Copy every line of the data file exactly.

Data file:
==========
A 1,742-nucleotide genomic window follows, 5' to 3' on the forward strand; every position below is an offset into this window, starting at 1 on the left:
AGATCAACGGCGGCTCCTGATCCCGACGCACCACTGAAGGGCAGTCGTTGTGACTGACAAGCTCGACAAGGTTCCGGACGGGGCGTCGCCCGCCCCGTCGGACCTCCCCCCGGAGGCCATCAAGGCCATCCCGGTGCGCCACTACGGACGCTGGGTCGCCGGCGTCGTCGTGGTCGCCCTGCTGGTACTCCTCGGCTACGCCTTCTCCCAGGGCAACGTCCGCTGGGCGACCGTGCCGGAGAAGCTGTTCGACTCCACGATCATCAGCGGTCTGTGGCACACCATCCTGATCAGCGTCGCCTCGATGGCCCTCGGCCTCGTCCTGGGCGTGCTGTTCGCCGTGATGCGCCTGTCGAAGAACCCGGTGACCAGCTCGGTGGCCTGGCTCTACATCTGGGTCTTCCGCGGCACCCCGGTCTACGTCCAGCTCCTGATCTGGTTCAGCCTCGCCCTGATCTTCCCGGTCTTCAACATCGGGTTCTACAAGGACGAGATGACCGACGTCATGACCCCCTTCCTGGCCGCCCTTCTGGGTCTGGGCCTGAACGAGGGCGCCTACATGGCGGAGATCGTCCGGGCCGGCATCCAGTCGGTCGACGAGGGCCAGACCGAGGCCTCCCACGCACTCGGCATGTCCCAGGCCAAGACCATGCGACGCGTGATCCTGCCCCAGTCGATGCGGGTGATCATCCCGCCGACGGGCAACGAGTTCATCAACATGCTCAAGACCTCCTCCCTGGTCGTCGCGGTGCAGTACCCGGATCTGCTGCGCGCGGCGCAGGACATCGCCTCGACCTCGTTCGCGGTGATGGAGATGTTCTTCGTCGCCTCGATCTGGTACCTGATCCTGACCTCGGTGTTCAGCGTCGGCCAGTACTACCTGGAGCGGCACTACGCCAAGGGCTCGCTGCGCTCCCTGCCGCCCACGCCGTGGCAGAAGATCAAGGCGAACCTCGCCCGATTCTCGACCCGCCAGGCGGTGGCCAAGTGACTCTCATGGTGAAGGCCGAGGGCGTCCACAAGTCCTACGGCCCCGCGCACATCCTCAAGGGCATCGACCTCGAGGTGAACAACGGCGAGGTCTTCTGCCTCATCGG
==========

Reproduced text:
A 1,742-nucleotide genomic window follows, 5' to 3' on the forward strand; every position below is an offset into this window, starting at 1 on the left:
AGATCAACGGCGGCTCCTGATCCCGACGCACCACTGAAGGGCAGTCGTTGTGACTGACAAGCTCGACAAGGTTCCGGACGGGGCGTCGCCCGCCCCGTCGGACCTCCCCCCGGAGGCCATCAAGGCCATCCCGGTGCGCCACTACGGACGCTGGGTCGCCGGCGTCGTCGTGGTCGCCCTGCTGGTACTCCTCGGCTACGCCTTCTCCCAGGGCAACGTCCGCTGGGCGACCGTGCCGGAGAAGCTGTTCGACTCCACGATCATCAGCGGTCTGTGGCACACCATCCTGATCAGCGTCGCCTCGATGGCCCTCGGCCTCGTCCTGGGCGTGCTGTTCGCCGTGATGCGCCTGTCGAAGAACCCGGTGACCAGCTCGGTGGCCTGGCTCTACATCTGGGTCTTCCGCGGCACCCCGGTCTACGTCCAGCTCCTGATCTGGTTCAGCCTCGCCCTGATCTTCCCGGTCTTCAACATCGGGTTCTACAAGGACGAGATGACCGACGTCATGACCCCCTTCCTGGCCGCCCTTCTGGGTCTGGGCCTGAACGAGGGCGCCTACATGGCGGAGATCGTCCGGGCCGGCATCCAGTCGGTCGACGAGGGCCAGACCGAGGCCTCCCACGCACTCGGCATGTCCCAGGCCAAGACCATGCGACGCGTGATCCTGCCCCAGTCGATGCGGGTGATCATCCCGCCGACGGGCAACGAGTTCATCAACATGCTCAAGACCTCCTCCCTGGTCGTCGCGGTGCAGTACCCGGATCTGCTGCGCGCGGCGCAGGACATCGCCTCGACCTCGTTCGCGGTGATGGAGATGTTCTTCGTCGCCTCGATCTGGTACCTGATCCTGACCTCGGTGTTCAGCGTCGGCCAGTACTACCTGGAGCGGCACTACGCCAAGGGCTCGCTGCGCTCCCTGCCGCCCACGCCGTGGCAGAAGATCAAGGCGAACCTCGCCCGATTCTCGACCCGCCAGGCGGTGGCCAAGTGACTCTCATGGTGAAGGCCGAGGGCGTCCACAAGTCCTACGGCCCCGCGCACATCCTCAAGGGCATCGACCTCGAGGTGAACAACGGCGAGGTCTTCTGCCTCATCGG